Monday 18 December 2017

West Bank case against CRH thrown out by court

CRH had been previously targeted by pro-Palestinian activists at its AGMs, who pressed for the building materials firm to sell its stake in the Israeli business. Photo: PA
CRH had been previously targeted by pro-Palestinian activists at its AGMs, who pressed for the building materials firm to sell its stake in the Israeli business. Photo: PA
John Mulligan

John Mulligan

A $34bn (€28bn) US lawsuit launched last year by Palestinian activists against dozens of companies including Ireland's CRH, has been dismissed by a Washington DC court.

The activists had tried to sue about 40 defendants for alleged "profiteering" related to the construction of Jewish settlements in the West Bank. The companies sued ranged from Hewlett-Packard, Volvo and Motorola, to security firm G4S.

Last year, and prior to the lawsuit being launched, CRH sold its 25pc stake in Israel's only cement firm, Mashav, ending a focus of huge controversy for the Irish company - Ireland's biggest.

Mashav is the holding company for a firm called Nesher, whose cement has ultimately been used to make huge concrete slabs that were used to construct the wall dividing the West Bank from Israel.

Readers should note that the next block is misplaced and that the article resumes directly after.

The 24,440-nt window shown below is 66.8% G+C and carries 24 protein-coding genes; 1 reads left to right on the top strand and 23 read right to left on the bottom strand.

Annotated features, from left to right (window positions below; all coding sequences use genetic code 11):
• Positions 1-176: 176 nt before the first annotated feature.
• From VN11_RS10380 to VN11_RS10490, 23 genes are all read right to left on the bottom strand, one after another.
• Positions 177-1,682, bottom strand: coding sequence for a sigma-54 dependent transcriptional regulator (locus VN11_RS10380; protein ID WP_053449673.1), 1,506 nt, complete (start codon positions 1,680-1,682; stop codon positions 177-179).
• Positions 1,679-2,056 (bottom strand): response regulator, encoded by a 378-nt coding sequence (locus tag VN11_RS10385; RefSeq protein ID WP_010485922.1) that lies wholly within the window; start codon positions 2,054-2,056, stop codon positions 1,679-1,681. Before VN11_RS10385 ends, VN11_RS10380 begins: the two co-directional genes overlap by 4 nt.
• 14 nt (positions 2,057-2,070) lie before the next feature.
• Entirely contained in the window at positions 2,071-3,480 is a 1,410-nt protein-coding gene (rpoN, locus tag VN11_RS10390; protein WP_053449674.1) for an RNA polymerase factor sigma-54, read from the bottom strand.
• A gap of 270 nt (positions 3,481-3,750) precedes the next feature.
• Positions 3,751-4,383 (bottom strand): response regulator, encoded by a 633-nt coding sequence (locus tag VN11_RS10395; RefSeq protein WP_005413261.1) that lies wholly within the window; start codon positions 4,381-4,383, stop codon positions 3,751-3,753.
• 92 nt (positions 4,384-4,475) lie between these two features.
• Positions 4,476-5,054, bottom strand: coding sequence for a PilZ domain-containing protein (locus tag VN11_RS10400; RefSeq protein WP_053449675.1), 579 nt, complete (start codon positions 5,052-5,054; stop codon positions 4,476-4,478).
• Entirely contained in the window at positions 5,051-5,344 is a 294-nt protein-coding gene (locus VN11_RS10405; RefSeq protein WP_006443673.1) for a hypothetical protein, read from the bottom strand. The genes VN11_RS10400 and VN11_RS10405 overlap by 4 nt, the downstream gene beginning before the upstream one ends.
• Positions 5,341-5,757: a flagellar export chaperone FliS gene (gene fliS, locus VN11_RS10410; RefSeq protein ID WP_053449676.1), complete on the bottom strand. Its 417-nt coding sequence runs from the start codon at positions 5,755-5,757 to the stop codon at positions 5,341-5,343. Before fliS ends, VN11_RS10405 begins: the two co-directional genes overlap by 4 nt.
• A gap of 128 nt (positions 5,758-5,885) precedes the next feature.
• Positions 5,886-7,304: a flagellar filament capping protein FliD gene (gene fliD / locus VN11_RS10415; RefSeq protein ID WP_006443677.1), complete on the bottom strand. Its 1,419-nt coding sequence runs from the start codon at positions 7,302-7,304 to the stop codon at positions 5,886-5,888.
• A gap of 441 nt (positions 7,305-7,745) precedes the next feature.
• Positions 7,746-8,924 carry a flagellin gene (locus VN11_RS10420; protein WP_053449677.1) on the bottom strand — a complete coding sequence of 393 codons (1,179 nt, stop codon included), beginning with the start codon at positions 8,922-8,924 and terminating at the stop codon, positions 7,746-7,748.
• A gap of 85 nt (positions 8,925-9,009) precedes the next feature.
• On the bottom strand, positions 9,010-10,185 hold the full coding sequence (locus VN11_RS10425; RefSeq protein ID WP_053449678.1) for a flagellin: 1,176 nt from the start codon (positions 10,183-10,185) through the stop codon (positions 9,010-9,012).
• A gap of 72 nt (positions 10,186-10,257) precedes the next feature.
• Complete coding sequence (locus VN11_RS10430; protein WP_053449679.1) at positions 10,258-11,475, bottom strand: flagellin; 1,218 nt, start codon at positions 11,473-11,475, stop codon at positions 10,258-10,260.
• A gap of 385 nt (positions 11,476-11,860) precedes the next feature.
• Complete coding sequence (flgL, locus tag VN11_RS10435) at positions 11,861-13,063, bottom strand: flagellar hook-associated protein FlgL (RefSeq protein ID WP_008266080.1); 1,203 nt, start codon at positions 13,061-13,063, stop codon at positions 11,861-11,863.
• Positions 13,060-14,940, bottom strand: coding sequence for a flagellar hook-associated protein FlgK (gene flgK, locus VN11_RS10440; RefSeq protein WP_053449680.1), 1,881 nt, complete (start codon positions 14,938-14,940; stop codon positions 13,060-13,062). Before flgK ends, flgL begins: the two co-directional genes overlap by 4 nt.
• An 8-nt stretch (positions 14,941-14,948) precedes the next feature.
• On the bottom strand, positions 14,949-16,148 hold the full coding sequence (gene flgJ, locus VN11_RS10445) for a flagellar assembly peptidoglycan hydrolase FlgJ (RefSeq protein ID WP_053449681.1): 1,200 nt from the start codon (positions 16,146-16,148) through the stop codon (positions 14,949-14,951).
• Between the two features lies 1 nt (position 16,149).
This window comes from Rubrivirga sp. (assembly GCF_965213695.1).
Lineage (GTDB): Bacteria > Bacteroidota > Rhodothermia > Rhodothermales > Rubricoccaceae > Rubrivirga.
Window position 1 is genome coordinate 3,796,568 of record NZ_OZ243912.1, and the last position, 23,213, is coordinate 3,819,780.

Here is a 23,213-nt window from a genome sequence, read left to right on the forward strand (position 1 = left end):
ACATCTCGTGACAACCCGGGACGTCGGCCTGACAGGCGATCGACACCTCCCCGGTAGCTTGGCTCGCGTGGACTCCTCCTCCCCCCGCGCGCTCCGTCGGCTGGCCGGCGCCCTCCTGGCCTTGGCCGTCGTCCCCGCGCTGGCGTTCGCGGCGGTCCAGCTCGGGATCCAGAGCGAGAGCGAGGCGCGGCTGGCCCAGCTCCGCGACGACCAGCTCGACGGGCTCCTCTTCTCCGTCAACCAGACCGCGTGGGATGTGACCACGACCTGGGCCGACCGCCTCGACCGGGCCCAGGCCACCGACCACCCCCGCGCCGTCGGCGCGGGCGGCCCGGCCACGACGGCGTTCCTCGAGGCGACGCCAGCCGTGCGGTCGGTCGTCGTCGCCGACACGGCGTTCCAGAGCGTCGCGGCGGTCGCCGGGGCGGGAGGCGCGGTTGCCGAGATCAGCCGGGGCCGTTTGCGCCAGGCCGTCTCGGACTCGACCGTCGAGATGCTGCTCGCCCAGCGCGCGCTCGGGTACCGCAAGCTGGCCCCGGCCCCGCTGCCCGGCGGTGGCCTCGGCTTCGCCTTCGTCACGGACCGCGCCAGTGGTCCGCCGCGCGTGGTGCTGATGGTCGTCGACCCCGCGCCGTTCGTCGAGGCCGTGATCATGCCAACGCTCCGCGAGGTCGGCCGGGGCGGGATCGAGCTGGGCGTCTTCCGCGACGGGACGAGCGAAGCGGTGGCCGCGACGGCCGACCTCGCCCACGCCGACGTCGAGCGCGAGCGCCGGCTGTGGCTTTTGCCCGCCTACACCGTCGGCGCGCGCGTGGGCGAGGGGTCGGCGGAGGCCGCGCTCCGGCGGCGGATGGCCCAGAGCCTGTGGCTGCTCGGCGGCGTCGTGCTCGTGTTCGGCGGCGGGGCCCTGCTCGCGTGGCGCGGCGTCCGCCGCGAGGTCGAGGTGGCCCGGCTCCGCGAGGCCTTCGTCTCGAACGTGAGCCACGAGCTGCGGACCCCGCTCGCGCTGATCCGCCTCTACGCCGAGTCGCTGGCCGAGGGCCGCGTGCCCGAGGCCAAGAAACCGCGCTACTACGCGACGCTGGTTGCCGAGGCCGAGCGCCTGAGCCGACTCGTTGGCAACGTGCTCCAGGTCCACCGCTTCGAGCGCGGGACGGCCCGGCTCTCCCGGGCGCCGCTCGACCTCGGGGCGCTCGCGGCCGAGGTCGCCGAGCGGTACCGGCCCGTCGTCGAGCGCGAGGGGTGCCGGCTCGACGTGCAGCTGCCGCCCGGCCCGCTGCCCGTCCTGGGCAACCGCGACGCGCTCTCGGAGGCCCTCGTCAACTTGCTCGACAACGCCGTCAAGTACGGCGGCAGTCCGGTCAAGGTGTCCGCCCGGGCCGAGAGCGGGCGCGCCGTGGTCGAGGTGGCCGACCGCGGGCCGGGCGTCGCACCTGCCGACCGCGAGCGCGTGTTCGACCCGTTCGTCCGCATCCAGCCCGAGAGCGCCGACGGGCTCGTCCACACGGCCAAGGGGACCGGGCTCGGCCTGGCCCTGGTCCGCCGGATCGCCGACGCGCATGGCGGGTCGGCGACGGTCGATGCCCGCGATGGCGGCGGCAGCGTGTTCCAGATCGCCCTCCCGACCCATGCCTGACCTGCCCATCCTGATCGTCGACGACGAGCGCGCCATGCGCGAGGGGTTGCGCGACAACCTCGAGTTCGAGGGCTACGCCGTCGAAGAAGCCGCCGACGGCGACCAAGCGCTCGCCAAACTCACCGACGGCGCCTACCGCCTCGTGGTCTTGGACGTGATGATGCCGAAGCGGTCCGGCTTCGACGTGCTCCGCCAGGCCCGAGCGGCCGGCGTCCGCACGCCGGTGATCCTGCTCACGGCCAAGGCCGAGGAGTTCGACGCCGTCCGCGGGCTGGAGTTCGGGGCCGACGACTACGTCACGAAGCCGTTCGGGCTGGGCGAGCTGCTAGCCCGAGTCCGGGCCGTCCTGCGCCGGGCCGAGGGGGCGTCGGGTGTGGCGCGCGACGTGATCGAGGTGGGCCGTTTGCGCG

CRH had been previously targeted by pro-Palestinian activists at its AGMs, who pressed for the building materials firm to sell its stake in the Israeli business.

In March last year, more than two dozen plaintiffs - mostly individuals but also some Palestinian village councils - filed the lawsuit in Washington DC.

The lawsuit claimed that Israel's separation wall with Palestine, "numerous checkpoint concrete barriers, the concrete foundations in all West Bank settlements, and Israeli infrastructure in the West Bank were all built using cement purchased from Nesher".

The plaintiffs alleged that Nesher knew the cement it produced would be used for "aggressive settlement expansion and thus ethnic cleansing of the local Palestinian population".

In determining the estimated damages sought in the case, the plaintiffs argued through their lawyers that many of the defendant firms had "pillaged" Palestinian resources.

"Since none of these defendants had received licensing agreements from the legitimate property owners to exploit the resources owned on that property and have no recorded deeds which formally transferred ownership to them, they have committed the war crime of pillage for approximately 30 years," lawyers claimed.

The Washington DC court has dismissed the lawsuit, saying it lacked jurisdiction over the matters raised in it.

Last month, Israeli Prime Minister Benjamin Netanyahu vowed that the West Bank settlements would never be evacuated.

"We have returned here for eternity," Mr Netanyahu said. "There will be no more uprooting of settlements."

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